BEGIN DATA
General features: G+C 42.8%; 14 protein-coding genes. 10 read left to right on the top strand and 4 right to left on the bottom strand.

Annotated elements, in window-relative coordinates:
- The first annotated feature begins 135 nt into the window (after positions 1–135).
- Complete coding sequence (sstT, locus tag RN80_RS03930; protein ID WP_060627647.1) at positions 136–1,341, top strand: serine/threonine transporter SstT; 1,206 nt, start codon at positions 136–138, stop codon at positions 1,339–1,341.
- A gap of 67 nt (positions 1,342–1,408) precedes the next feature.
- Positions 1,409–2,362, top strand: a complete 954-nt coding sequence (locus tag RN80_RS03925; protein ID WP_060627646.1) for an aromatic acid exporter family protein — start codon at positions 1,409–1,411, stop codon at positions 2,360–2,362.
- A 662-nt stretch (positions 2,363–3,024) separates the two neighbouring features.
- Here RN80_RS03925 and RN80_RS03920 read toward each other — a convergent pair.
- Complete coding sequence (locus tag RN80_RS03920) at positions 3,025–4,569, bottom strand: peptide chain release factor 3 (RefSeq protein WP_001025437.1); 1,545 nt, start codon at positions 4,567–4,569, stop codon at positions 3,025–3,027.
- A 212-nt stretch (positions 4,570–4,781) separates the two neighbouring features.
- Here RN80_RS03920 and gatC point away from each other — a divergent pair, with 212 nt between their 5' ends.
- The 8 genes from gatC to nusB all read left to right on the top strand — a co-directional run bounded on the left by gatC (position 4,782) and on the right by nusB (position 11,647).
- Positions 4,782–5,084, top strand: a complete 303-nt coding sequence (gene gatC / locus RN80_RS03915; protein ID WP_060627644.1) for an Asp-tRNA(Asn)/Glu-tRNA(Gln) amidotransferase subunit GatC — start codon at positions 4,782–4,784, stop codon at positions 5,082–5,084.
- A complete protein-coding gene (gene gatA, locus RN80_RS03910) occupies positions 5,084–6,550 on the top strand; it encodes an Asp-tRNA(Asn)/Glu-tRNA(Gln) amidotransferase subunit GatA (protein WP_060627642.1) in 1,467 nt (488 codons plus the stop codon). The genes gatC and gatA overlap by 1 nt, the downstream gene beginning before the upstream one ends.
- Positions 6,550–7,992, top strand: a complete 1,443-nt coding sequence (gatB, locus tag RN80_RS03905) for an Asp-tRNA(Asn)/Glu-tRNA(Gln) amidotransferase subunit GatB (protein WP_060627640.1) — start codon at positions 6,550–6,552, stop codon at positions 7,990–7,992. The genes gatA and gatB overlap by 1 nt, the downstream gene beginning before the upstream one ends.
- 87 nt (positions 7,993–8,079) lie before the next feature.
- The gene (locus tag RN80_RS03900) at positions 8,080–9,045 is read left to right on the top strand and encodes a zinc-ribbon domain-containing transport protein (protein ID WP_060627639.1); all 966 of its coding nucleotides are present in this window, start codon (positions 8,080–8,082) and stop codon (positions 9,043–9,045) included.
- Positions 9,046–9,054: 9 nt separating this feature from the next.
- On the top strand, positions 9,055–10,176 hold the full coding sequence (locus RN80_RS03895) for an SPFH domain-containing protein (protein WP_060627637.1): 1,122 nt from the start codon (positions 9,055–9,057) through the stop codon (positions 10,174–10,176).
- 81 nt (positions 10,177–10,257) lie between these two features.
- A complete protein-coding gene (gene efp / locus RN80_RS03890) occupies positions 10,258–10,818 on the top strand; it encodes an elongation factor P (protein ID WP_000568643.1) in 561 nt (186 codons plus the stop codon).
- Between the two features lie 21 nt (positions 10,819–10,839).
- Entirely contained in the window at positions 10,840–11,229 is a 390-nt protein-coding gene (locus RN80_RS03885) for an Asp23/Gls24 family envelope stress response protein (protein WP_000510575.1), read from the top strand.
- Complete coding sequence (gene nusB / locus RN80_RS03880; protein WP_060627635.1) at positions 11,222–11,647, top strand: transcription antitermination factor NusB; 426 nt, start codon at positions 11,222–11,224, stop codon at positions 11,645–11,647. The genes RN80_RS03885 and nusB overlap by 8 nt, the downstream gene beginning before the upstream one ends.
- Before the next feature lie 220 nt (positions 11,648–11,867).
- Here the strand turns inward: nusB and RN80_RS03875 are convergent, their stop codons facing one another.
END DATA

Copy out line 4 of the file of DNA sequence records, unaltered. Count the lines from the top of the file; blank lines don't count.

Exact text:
- Complete coding sequence (sstT, locus tag RN80_RS03930; protein ID WP_060627647.1) at positions 136–1,341, top strand: serine/threonine transporter SstT; 1,206 nt, start codon at positions 136–138, stop codon at positions 1,339–1,341.